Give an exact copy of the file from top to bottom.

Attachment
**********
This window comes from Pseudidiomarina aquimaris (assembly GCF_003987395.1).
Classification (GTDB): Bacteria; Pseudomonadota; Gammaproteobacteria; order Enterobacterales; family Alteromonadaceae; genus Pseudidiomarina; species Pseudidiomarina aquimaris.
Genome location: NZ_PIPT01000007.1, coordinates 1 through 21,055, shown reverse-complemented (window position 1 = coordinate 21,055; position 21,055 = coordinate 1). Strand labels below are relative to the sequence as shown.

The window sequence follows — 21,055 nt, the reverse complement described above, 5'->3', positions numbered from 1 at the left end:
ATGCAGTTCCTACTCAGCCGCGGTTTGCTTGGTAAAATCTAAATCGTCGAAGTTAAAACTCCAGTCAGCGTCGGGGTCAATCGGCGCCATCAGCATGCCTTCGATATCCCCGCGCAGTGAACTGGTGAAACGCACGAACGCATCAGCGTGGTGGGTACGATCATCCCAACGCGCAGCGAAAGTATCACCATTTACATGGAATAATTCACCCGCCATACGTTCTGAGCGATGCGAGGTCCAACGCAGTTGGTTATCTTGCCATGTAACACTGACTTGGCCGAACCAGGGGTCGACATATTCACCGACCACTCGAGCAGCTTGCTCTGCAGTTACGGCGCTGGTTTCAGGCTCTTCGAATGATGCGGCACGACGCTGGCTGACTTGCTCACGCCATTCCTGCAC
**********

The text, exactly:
This window comes from Pseudidiomarina aquimaris (assembly GCF_003987395.1).
Classification (GTDB): Bacteria; Pseudomonadota; Gammaproteobacteria; order Enterobacterales; family Alteromonadaceae; genus Pseudidiomarina; species Pseudidiomarina aquimaris.
Genome location: NZ_PIPT01000007.1, coordinates 1 through 21,055, shown reverse-complemented (window position 1 = coordinate 21,055; position 21,055 = coordinate 1). Strand labels below are relative to the sequence as shown.

The window sequence follows — 21,055 nt, the reverse complement described above, 5'->3', positions numbered from 1 at the left end:
ATGCAGTTCCTACTCAGCCGCGGTTTGCTTGGTAAAATCTAAATCGTCGAAGTTAAAACTCCAGTCAGCGTCGGGGTCAATCGGCGCCATCAGCATGCCTTCGATATCCCCGCGCAGTGAACTGGTGAAACGCACGAACGCATCAGCGTGGTGGGTACGATCATCCCAACGCGCAGCGAAAGTATCACCATTTACATGGAATAATTCACCCGCCATACGTTCTGAGCGATGCGAGGTCCAACGCAGTTGGTTATCTTGCCATGTAACACTGACTTGGCCGAACCAGGGGTCGACATATTCACCGACCACTCGAGCAGCTTGCTCTGCAGTTACGGCGCTGGTTTCAGGCTCTTCGAATGATGCGGCACGACGCTGGCTGACTTGCTCACGCCATTCCTGCAC